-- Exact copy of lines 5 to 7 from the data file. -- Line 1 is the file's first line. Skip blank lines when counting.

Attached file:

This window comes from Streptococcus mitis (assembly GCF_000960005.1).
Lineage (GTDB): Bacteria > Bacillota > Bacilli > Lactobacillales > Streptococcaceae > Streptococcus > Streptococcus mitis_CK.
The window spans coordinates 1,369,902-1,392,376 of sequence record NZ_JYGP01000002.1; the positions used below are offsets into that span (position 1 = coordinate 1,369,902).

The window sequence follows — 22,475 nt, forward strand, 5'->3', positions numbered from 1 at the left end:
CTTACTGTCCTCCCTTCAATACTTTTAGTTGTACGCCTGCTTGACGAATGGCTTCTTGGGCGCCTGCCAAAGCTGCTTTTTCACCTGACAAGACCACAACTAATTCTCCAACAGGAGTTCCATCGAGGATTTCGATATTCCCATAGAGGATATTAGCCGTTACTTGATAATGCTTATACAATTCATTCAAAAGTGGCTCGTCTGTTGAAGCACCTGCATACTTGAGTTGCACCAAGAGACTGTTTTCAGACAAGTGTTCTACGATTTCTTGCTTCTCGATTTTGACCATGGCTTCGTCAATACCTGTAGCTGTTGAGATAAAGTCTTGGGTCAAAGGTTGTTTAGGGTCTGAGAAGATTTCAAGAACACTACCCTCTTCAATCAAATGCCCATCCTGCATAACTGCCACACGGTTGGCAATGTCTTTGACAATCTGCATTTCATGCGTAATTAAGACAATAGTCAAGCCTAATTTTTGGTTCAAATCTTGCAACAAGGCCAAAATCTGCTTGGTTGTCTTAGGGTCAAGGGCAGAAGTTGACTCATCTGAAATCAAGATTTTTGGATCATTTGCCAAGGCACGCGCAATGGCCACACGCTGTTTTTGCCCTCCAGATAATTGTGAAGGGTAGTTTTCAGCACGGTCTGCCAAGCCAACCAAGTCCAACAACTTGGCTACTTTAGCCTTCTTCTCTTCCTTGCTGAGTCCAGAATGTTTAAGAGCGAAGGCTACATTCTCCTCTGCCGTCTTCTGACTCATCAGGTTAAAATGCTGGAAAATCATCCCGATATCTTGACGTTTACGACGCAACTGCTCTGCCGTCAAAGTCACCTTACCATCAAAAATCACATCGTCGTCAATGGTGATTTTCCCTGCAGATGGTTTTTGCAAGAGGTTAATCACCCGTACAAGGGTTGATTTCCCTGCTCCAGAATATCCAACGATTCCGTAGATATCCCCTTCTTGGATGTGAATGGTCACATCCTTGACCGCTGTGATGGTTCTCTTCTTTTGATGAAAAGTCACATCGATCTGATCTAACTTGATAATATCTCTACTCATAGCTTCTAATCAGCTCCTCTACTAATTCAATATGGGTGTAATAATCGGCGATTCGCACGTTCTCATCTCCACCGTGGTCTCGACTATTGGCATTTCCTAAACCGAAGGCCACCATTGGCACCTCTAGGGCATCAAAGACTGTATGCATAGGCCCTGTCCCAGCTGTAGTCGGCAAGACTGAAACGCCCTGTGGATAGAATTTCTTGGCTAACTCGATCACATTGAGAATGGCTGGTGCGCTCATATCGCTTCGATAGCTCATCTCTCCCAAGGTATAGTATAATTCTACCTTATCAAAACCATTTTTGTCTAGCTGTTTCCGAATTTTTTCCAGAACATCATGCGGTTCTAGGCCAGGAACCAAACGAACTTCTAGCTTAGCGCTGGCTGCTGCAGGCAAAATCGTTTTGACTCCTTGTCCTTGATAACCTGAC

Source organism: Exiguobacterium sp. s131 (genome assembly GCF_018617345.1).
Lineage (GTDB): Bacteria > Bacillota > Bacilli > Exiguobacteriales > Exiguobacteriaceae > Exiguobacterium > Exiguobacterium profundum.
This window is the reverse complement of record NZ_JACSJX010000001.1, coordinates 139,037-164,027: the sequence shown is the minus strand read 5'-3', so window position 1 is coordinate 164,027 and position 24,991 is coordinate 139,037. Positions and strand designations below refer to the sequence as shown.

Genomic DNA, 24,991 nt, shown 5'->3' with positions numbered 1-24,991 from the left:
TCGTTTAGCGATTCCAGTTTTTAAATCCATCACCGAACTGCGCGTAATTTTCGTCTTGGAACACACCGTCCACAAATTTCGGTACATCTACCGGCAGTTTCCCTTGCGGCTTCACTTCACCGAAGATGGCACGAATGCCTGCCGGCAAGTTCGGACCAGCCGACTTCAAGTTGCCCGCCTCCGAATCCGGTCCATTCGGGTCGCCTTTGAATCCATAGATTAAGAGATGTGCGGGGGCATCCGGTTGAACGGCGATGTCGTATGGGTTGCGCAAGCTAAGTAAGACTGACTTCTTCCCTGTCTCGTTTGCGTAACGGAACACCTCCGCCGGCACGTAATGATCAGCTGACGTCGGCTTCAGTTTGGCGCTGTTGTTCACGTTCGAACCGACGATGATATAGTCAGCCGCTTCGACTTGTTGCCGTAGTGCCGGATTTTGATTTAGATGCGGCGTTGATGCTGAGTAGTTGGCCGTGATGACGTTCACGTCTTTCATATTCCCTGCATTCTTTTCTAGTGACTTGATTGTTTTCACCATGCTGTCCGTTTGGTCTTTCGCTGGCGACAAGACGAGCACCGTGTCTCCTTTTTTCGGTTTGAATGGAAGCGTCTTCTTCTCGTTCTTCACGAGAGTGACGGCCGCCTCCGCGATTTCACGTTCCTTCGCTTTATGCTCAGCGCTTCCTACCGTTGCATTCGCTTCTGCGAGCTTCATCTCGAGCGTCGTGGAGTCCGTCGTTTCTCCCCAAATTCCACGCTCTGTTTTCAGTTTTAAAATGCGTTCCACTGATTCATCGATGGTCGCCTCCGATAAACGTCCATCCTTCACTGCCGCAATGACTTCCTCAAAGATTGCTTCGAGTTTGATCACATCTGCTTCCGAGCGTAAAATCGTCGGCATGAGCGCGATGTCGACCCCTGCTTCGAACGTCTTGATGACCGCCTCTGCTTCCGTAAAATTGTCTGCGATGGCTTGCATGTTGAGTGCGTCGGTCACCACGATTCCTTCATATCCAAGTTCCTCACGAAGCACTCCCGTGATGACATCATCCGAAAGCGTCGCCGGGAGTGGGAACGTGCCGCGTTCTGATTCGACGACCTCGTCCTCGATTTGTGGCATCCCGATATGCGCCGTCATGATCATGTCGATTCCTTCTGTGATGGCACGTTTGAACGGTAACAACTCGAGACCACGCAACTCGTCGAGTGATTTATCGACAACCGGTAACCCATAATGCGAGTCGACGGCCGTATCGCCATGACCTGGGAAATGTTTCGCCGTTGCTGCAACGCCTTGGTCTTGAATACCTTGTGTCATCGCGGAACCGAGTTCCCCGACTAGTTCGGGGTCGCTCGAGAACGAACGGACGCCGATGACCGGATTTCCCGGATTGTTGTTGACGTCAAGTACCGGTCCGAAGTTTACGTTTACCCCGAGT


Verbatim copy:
CTTACTGTCCTCCCTTCAATACTTTTAGTTGTACGCCTGCTTGACGAATGGCTTCTTGGGCGCCTGCCAAAGCTGCTTTTTCACCTGACAAGACCACAACTAATTCTCCAACAGGAGTTCCATCGAGGATTTCGATATTCCCATAGAGGATATTAGCCGTTACTTGATAATGCTTATACAATTCATTCAAAAGTGGCTCGTCTGTTGAAGCACCTGCATACTTGAGTTGCACCAAGAGACTGTTTTCAGACAAGTGTTCTACGATTTCTTGCTTCTCGATTTTGACCATGGCTTCGTCAATACCTGTAGCTGTTGAGATAAAGTCTTGGGTCAAAGGTTGTTTAGGGTCTGAGAAGATTTCAAGAACACTACCCTCTTCAATCAAATGCCCATCCTGCATAACTGCCACACGGTTGGCAATGTCTTTGACAATCTGCATTTCATGCGTAATTAAGACAATAGTCAAGCCTAATTTTTGGTTCAAATCTTGCAACAAGGCCAAAATCTGCTTGGTTGTCTTAGGGTCAAGGGCAGAAGTTGACTCATCTGAAATCAAGATTTTTGGATCATTTGCCAAGGCACGCGCAATGGCCACACGCTGTTTTTGCCCTCCAGATAATTGTGAAGGGTAGTTTTCAGCACGGTCTGCCAAGCCAACCAAGTCCAACAACTTGGCTACTTTAGCCTTCTTCTCTTCCTTGCTGAGTCCAGAATGTTTAAGAGCGAAGGCTACATTCTCCTCTGCCGTCTTCTGACTCATCAGGTTAAAATGCTGGAAAATCATCCCGATATCTTGACGTTTACGACGCAACTGCTCTGCCGTCAAAGTCACCTTACCATCAAAAATCACATCGTCGTCAATGGTGATTTTCCCTGCAGATGGTTTTTGCAAGAGGTTAATCACCCGTACAAGGGTTGATTTCCCTGCTCCAGAATATCCAACGATTCCGTAGATATCCCCTTCTTGGATGTGAATGGTCACATCCTTGACCGCTGTGATGGTTCTCTTCTTTTGATGAAAAGTCACATCGATCTGATCTAACTTGATAATATCTCTACTCATAGCTTCTAATCAGCTCCTCTACTAATTCAATATGGGTGTAATAATCGGCGATTCGCACGTTCTCATCTCCACCGTGGTCTCGACTATTGGCATTTCCTAAACCGAAGGCCACCATTGGCACCTCTAGGGCATCAAAGACTGTATGCATAGGCCCTGTCCCAGCTGTAGTCGGCAAGACTGAAACGCCCTGTGGATAGAATTTCTTGGCTAACTCGATCACATTGAGAATGGCTGGTGCGCTCATATCGCTTCGATAGCTCATCTCTCCCAAGGTATAGTATAATTCTACCTTATCAAAACCATTTTTGTCTAGCTGTTTCCGAATTTTTTCCAGAACATCATGCGGTTCTAGGCCAGGAACCAAACGAACTTCTAGCTTAGCGCTGGCTGCTGCAGGCAAAATCGTTTTGACTCCTTGTCCTTGATAACCTGAC

Source organism: Exiguobacterium sp. s131 (genome assembly GCF_018617345.1).
Lineage (GTDB): Bacteria > Bacillota > Bacilli > Exiguobacteriales > Exiguobacteriaceae > Exiguobacterium > Exiguobacterium profundum.